In view of the foregoing considerations and considering further that complainant has realized "that the incident which transpired on April 4, 2000 was the result of a misunderstanding and misapprehension of facts coupled by (her) lack of knowledge of the rules of procedure and the workings of the court" (par. 5, Affidavit of Desistance), it is respectfully recommended that the administrative case against respondent judge be considered dropped.

Further, considering however that the execution of an affidavit of desistance does not automatically result in the dismissal of the administrative case, it is likewise recommended that respondent judge be admonished to be more circumspect in her dealings with the public in her courtroom. 13

We agree with the Executive Judge.

This administrative case against respondent judge is the result of the unfortunate tendency of some laymen, with little acquaintance with court procedure, to attribute malice and falsehood to the courts when things do not go the way they believe they should go. This could have been avoided had complainant been given sound legal advice early on.

The charges against Judge Rosario B. Ragasa are two, to wit:chanrob1es virtual 1aw library

1. That, after ordering the accused and respondents to pay P5,000.00 to her nephew and the arrest of respondents, respondent Judge Ragasa failed to enforce her decision. This, according to complainant, is proof of Judge Ragasa’s bias for the accused and his co-respondents and against complainant and her nephew; and

2. That Judge Ragasa shouted at and threatened to send Mrs. Ornillo to jail even though the latter allegedly committed no wrong.

It is noteworthy, however, that complainant had no problem with the court collecting money for her nephew and even allowed the money to be deposited in court in their behalf. It is clear that Judge Ragasa could not have rendered any decision as the case against respondent Efren Pasajol was still at the pre-trial stage. The criminal case against the latter was immediately calendared for arraignment because he was a detention prisoner. The criminal charges against the other respondents (Edmar Pasajol, Sammy Dala, Dandan Dala, Tirso Dumante, and Ding Generalo) were still under preliminary examination because they were still at large.

There is nothing in the records to show that herein respondent Judge Ragasa was biased for or against any of the parties. Nor is there anything to show that she stood to gain as a result of the continuation or dismissal of the trial. Indeed, respondent voluntarily inhibited herself from trying GMA-00-20 and conducting the preliminary examination of the remaining respondents in the criminal case in order to remove any cloud of doubt on her integrity and impartiality.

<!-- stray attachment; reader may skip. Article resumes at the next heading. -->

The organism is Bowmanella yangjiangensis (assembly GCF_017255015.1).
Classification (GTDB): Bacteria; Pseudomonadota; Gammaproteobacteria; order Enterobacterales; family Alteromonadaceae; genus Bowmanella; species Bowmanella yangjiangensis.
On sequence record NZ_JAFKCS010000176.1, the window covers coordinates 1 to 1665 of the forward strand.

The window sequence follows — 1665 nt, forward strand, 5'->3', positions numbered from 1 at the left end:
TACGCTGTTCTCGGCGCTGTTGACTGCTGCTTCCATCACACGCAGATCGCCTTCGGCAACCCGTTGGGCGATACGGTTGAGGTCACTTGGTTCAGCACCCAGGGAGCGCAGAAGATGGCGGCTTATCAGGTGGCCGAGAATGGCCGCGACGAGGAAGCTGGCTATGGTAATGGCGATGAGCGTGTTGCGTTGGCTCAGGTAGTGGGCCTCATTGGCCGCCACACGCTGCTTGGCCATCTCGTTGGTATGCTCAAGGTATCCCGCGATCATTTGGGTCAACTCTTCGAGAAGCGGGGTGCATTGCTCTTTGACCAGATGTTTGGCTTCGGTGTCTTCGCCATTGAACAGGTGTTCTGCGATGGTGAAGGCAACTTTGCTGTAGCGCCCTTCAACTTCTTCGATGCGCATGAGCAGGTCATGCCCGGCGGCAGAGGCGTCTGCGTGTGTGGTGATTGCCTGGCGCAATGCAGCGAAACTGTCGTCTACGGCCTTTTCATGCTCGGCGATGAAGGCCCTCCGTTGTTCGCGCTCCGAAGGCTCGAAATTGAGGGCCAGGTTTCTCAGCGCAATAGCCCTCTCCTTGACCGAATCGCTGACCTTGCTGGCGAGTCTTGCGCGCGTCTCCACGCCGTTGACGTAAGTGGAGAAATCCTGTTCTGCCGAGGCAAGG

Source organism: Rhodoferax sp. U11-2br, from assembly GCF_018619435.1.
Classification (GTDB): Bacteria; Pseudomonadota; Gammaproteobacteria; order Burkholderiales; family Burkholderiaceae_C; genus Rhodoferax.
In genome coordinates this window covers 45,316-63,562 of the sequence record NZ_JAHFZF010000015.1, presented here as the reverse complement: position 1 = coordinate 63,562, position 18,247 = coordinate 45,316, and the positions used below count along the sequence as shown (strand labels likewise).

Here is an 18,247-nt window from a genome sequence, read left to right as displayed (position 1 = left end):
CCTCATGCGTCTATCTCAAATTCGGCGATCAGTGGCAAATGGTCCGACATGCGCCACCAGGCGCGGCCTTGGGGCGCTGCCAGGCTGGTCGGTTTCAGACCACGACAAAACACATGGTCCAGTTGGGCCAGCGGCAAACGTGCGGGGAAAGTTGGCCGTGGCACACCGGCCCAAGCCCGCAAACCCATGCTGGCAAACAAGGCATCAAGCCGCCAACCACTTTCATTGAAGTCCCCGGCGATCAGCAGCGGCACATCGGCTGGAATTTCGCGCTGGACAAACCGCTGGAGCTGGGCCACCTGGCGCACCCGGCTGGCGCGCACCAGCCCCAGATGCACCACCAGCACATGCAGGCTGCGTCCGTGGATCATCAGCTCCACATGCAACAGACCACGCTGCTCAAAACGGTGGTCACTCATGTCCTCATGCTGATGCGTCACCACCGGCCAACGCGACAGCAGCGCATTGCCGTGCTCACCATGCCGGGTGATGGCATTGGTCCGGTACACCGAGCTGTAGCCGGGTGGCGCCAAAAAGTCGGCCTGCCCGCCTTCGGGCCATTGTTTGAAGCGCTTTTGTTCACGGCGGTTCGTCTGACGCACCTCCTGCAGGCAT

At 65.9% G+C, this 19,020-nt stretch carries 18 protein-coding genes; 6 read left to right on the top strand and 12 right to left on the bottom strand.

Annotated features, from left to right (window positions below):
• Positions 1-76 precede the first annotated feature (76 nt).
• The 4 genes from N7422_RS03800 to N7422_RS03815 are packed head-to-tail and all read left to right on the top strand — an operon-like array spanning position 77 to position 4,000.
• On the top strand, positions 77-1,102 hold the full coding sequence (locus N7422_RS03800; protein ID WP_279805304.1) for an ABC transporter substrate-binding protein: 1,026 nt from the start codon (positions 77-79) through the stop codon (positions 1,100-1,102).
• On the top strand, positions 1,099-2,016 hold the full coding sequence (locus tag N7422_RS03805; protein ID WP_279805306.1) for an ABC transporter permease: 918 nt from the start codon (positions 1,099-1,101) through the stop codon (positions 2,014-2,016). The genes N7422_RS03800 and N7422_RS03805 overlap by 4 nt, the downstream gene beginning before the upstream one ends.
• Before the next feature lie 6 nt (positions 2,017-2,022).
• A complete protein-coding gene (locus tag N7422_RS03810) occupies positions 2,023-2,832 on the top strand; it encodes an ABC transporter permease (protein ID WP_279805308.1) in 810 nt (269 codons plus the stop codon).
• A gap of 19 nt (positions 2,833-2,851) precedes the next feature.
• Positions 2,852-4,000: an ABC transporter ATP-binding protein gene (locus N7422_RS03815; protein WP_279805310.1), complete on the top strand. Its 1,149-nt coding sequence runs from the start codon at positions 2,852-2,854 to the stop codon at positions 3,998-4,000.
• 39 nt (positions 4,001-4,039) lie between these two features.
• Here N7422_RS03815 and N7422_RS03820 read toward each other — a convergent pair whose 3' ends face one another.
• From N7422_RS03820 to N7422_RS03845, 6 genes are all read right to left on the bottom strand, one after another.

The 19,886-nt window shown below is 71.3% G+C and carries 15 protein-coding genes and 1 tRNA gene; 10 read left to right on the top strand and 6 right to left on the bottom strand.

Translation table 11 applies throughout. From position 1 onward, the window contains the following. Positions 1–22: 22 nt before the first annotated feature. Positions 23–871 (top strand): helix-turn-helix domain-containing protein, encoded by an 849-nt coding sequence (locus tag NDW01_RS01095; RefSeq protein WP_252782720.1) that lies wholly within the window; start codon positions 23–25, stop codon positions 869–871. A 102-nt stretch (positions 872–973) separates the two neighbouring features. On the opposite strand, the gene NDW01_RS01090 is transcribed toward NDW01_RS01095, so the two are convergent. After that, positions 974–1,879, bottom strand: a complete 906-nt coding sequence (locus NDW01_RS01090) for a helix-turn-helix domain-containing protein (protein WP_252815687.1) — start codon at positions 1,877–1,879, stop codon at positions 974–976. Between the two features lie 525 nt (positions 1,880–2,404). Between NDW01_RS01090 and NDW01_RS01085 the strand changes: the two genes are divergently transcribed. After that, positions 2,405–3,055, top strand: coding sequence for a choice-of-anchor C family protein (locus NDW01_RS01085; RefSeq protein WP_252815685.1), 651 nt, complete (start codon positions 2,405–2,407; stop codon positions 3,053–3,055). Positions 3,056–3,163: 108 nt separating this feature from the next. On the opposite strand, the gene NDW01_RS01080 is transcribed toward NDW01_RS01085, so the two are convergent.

We admonish complainant Necitas Ornillo for her outbursts in court, although we understand her frustration. We likewise admonish Judge Rosario B. Ragasa for raising her voice and for threatening to throw complainant in jail. She should have been more patient with and tolerant of litigants clearly unfamiliar with court procedure. Although judges are expected to behave in a more decorous manner, we sympathize with their plight. Heavily burdened as they are with cases, judges now and then have to contend with irate citizens suspicious of the legal procedure they do not clearly understand. Apparently, Judge Ragasa could no longer contain the pressure of dealing with the complainant. That she only raised her voice when Mrs. Ornillo did not stop talking is a sign of the strain on her patience. Nevertheless, judges are supposed to be made of sturdier stuff. Respondent judge can take comfort in the thought that to suffer occasional outbursts is a price that those who sit in judgment of other people’s fates must at times pay.

This is an unfortunate incident that should not be allowed to happen again. The Court therefore views with satisfaction complainant’s decision to drop the charges against respondent judge. It is a happy denouement to this incident.

WHEREFORE, the administrative complaint against respondent Judge Rosario B. Ragasa is DISMISSED for lack of merit.

SO ORDERED.chanrob1es virtua1 1aw 1ibrary

Bellosillo, Quisumbing and Austria-Martinez, JJ., concur.


1. Letter from Judge Rosario B. Ragasa to Hon. Alfredo L. Benipayo, Court Administrator, dated July 4, 2000, pp. 1-2; Rollo, pp. 9-10.

2. Id., p. 3; id., p. 11.

3. Comment to the Sinumpaang Salaysay of Complainant Necitas Ornillo and Consolacion Paras, p. 3; id, p. 34.

4. Letter from Mrs. Necitas A. Ornillo to Hon. Alfredo L. Benipayo dated April 6, 2000, p. 1; id., p. 5.

5. Comment to the Sinumpaang Salaysay of Complainant Necitas Ornillo and Consolacion Paras, pp. 3-5; id., pp. 3-5.

6. Letter from Judge Rosario B. Ragasa to Hon. Alfredo L. Benipayo dated July 4, 2000, pp. 3-4; id., pp. 11-12.

7. Id., p. 4; id., p. 12.

8. Order dated June 28, 2000, p. 1; id., p. 14.

9. Motion for Resetting Hearing on Pre-Trial dated April 18, 2002; Order dated April 19, 2002; id, pp. 130-131.

10. Motion for Clarification dated April 23, 2002, p. 5; id, p. 136.

11. Order dated May 8, 2002, pp. 1-2; id., pp. 164-165.

12. Affidavit of Desistance dated May 29, 2002; id., p. 24.

13. Report, pp. 4-5; id, pp. 126-127.